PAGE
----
Are you currently working with indigenous people?

“Yes, I’ve also been working with the indigenous youth in Wollongong in the AIME program. Tutoring them in order for them to meet the mark that they want, to get into university.”

What is your inspiration or reason for your interest in law?

“I just do it for what is right, and also understanding what the laws are… Everything on this planet has rules we have to abide by. The ecosystem has its’ own rules, and therefore to be able to live in a society such as Australia, with no problems, you need to abide by the rules that are set.

There’s a lot of people breaking the laws, and getting arrested – going over the speed limit – these are rules that could easily be avoided without having major consequences…

A lot of the time these people are influenced by other people that don’t know what the laws are, and influenced by people who grew up in an era where they were underprivileged and they didn’t have all these resources, but now these resources are available.”

What was your approach when trying to communicate that to indigenous youth when you were working with them in Eden, NSW?

“I got to understand, from talking to children from a very young age – I have five brothers – I have an older brother and younger brothers. The fact that when I speak to my 12 year old brother I don’t speak to him [like an adult]… I have to reduce myself to a 12 year old and speak to him from that angle, and then he gets to understand that.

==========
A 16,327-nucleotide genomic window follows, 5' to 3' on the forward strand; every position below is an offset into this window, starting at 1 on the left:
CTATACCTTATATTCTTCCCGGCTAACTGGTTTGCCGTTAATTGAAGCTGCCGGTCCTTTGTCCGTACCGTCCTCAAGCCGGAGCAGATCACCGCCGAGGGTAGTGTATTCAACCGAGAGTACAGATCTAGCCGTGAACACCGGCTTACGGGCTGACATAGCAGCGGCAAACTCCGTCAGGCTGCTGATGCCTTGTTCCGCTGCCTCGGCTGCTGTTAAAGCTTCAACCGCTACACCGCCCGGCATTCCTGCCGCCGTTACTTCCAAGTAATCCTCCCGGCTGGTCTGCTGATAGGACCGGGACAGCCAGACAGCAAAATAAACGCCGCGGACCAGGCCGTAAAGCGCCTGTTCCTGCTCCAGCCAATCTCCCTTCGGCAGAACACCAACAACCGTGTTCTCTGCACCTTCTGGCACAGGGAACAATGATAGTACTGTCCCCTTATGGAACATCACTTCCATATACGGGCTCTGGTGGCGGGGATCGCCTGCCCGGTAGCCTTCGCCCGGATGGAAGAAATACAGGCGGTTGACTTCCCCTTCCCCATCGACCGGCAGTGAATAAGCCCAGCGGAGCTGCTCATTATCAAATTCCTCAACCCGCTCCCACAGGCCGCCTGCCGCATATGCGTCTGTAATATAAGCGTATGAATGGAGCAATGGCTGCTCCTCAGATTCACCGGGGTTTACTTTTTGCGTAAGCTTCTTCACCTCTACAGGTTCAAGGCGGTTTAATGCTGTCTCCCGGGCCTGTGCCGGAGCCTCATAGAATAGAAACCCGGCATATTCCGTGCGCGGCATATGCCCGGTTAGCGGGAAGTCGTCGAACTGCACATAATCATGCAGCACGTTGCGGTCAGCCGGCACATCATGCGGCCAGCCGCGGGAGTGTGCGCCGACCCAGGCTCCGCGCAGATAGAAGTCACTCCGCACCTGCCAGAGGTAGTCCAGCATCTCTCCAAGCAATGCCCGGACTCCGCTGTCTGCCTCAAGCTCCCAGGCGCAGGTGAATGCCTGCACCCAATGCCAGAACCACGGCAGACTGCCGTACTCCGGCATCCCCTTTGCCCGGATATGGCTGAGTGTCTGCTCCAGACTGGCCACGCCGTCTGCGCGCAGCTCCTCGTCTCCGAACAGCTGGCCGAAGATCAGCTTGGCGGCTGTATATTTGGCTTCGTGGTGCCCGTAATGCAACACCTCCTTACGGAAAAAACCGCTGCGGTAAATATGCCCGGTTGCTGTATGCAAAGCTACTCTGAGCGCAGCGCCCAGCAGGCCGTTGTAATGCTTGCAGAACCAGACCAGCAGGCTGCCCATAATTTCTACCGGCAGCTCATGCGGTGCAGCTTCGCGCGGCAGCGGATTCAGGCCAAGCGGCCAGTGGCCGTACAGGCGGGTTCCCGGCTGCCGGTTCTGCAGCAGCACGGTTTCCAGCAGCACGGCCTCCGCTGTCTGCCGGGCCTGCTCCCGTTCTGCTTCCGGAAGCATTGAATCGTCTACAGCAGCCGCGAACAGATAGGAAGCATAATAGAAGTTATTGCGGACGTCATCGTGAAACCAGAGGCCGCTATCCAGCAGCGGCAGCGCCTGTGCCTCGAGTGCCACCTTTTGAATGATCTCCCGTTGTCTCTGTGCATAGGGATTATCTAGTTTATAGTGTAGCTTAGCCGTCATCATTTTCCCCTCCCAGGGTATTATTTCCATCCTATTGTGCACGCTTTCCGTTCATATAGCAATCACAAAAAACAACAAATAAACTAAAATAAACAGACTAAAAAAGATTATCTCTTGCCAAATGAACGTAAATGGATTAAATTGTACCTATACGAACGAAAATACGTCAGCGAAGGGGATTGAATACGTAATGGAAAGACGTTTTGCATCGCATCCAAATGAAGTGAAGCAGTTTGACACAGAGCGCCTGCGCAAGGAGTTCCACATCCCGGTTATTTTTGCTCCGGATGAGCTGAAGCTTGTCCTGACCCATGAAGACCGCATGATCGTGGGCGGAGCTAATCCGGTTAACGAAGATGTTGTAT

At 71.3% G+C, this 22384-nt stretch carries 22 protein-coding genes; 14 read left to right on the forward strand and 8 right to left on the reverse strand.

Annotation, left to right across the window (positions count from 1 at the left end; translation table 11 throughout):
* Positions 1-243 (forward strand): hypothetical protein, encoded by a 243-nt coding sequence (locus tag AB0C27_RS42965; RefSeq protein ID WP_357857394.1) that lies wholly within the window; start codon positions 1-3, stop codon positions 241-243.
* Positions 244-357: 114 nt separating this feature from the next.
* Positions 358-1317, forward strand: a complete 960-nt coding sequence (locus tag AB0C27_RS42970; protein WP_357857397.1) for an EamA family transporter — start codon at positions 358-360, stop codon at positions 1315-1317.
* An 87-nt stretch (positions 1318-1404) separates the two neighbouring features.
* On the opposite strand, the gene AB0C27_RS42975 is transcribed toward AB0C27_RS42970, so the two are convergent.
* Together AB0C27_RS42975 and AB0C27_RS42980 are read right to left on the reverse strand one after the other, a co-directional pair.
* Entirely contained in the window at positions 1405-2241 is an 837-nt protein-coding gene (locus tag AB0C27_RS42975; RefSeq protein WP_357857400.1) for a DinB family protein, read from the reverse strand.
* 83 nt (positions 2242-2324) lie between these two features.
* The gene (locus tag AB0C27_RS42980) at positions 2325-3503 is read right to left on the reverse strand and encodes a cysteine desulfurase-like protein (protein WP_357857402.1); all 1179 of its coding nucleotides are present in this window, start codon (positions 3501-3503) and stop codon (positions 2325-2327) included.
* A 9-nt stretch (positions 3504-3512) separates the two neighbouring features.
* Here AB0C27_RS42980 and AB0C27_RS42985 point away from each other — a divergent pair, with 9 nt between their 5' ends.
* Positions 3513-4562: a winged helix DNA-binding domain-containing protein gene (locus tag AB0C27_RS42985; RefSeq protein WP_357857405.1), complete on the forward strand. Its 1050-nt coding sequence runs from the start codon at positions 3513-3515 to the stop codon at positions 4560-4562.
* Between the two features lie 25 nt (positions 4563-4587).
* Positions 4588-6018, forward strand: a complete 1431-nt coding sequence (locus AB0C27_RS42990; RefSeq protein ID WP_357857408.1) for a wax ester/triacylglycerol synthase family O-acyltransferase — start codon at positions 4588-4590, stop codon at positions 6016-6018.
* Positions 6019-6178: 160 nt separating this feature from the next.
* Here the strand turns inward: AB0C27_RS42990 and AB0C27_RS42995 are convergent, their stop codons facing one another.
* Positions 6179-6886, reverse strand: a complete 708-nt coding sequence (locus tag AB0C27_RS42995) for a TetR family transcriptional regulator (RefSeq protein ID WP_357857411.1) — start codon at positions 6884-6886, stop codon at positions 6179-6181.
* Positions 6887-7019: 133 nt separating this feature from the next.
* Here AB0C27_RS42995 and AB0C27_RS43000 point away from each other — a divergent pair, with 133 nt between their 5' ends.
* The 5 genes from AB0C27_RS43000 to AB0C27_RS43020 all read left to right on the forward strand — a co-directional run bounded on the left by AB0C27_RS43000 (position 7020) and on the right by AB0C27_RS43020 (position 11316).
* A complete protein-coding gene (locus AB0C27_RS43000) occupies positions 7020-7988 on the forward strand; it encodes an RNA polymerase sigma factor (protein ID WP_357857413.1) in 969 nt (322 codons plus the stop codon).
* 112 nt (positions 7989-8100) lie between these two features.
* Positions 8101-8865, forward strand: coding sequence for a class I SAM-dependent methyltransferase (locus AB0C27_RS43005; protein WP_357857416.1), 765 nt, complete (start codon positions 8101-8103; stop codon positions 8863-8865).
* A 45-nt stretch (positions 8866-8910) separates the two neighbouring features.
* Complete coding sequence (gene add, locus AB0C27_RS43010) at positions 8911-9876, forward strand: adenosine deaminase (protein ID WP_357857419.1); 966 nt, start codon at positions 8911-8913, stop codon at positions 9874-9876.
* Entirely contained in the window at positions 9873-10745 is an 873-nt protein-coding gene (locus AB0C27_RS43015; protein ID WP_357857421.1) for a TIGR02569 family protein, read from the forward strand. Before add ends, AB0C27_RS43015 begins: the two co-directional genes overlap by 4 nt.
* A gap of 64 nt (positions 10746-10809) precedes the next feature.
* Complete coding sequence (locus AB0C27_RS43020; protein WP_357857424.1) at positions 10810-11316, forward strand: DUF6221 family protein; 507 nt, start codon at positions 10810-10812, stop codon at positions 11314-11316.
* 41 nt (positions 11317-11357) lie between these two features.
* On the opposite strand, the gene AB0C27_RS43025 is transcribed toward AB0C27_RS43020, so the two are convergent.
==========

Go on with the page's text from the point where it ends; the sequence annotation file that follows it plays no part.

For me, [in speaking with indigenous youth] it was more I had to play someone I had never been, so, I had to play a drug addict or an alcoholic,  and go “Okay, if I keep drinking with you, this is where we’re going to end up, and if we stop, this is where where going to end up.”

Do you think access to role models was relevant to the behaviour and choices of those people?

“If men in that community don’t have anyone they can look up to, they are destroying an entire generation that is coming after them. And with the population booming, and Australia growing as a nation, that’s a big threat to the type of lifestyle that Australians will be living in the future.”

Did you feel you had access to role models growing up?

“I did not, but it was more of – you get into this state where the world is against you, and your back is against the wall.


I always tell my brothers “A man is born free, but everyone is in chains.” The second you take your first step, life becomes a challenge.


The only way I could build myself back up – was to write poetry and write music. But at the same time, I learnt about life with the soccer ball. That was my escape. I cannot play soccer now, because I have a medical condition… I went to Sydney FC, and they told me “No.” That was the darkest day, and the worst time. 

Do you have any poetry or writing you would like to share with us?

This is one of my favourite poems:

I was born like this

I was born in the midst of a civilization

one meant for peace, not destruction

more like addition, instead of elimination

felt like relegation, instead of promotion

Freedom of speech, not of any religion